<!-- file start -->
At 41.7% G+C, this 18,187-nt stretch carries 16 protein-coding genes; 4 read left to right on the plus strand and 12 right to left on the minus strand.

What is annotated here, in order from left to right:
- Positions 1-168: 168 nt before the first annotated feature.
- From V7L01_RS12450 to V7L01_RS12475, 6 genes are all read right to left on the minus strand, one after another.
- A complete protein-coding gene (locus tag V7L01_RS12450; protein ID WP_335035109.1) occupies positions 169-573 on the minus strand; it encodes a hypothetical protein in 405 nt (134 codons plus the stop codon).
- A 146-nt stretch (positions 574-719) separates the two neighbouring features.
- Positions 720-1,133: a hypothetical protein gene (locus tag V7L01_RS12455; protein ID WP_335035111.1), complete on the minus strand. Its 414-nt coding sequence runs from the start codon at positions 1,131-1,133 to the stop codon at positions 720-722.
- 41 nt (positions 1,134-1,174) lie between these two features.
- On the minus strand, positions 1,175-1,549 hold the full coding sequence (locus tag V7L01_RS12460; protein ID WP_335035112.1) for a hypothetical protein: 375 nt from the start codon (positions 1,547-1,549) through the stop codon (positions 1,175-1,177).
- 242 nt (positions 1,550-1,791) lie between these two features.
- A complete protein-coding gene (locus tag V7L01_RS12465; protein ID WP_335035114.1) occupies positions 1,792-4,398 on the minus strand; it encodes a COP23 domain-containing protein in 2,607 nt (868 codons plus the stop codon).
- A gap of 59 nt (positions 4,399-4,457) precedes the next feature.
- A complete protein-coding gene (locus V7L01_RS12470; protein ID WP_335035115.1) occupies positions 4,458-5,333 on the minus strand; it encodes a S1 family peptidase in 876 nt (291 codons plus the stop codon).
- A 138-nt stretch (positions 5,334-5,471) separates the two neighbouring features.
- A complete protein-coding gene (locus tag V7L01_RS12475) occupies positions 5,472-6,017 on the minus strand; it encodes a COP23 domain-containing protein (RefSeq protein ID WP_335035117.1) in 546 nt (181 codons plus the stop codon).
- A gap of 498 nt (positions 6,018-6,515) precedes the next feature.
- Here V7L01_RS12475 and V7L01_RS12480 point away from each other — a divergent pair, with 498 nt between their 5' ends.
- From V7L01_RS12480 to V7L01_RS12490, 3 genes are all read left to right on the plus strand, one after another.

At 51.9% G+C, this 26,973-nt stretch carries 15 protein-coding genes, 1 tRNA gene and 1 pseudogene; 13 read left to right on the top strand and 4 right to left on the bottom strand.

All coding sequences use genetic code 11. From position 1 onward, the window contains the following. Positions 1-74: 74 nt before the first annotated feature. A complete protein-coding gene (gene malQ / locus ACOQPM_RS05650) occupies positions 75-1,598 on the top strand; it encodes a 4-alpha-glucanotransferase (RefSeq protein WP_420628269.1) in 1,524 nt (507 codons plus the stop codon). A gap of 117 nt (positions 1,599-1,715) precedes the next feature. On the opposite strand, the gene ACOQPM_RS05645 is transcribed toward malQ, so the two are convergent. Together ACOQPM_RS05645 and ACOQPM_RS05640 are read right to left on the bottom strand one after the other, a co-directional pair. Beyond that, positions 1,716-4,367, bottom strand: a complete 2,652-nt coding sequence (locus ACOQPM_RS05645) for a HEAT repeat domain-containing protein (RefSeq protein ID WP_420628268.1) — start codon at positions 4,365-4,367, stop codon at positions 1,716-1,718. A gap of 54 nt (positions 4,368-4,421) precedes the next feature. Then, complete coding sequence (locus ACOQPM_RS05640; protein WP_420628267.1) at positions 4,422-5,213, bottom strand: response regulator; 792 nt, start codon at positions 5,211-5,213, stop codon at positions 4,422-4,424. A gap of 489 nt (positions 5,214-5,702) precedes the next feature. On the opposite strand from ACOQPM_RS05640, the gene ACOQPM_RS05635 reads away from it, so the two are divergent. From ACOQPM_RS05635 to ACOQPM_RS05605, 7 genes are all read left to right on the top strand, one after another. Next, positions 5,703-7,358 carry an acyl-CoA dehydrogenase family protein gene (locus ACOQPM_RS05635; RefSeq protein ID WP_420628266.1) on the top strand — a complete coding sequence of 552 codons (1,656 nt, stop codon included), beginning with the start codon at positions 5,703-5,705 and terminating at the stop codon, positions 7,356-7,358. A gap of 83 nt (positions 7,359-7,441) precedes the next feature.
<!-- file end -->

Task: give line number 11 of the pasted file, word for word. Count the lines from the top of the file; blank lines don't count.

- A complete protein-coding gene (locus tag V7L01_RS12465; protein ID WP_335035114.1) occupies positions 1,792-4,398 on the minus strand; it encodes a COP23 domain-containing protein in 2,607 nt (868 codons plus the stop codon).